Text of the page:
Sega Master System / Mark III / Game Gear
SKY high, mindless blasting has always been a successful coin-op formula, and it's no wonder then that After Burner has had such a good run in the arcades. The action is manic and constant; the graphics superb. Add to that a huge sit-in cabinet that rocks and rolls all over the shop and you've got one mean (and expensive) arcade console. Take away the cabinet and make a stand-up version and the game loses something. It's still got all the action, sound and graphics but it's not so 'real' any more.
SEGA £24.95cr OUT NOW
Micro versions from ACTIVISION planned
Convert the game to a home console and does the game lose anything else? Superficially no: in reality, yes. The whole game is still present and the plot hasnt changed. Fly your F-14 Tomcat through stage after stage of enemy territory and try to wipe out as many of the enemy fighters that appear from in front and behind as possible. You're still armed with a front firing machine gun (aimed with the aid of a small on-screen square that moves with your plane) and missiles (fired when your sights lock-on to an enemy plane or missile). Now that all sounds good, so where's the problem?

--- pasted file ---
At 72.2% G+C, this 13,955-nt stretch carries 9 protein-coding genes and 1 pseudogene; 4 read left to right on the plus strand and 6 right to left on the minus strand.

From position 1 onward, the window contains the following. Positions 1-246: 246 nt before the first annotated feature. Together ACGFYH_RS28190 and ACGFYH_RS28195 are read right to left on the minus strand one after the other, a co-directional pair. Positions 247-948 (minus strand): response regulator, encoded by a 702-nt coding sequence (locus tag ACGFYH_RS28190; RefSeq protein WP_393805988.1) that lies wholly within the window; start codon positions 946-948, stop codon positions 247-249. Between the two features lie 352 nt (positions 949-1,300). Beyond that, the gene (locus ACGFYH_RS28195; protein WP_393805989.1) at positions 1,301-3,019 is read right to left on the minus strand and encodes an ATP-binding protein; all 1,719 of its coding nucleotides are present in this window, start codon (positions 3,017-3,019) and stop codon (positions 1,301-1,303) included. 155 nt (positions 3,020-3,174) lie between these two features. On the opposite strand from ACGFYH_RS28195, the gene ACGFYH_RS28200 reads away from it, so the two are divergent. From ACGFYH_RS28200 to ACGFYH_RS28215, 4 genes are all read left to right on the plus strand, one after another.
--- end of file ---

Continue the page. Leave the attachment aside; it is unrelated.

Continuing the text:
The lack of playability is the game's biggest problem - the arcade version was diabolically tough until you got used to the controls (or where the safe points on the screen were) but that is not the case with the console version. The action's still manic and constant but the game's nowhere near as tough and it loses most of its addiction very quickly. 'After Burner on the console is one of those games you may come back to time and time again, but only for short spells.
As seems to be the case with most Sega games, the graphics are very good but the music ts dull. Playability problems mar an otherwise competent arcade conversion, and don't expect your grey matter to be too severely taxed.
Very playable for short spells.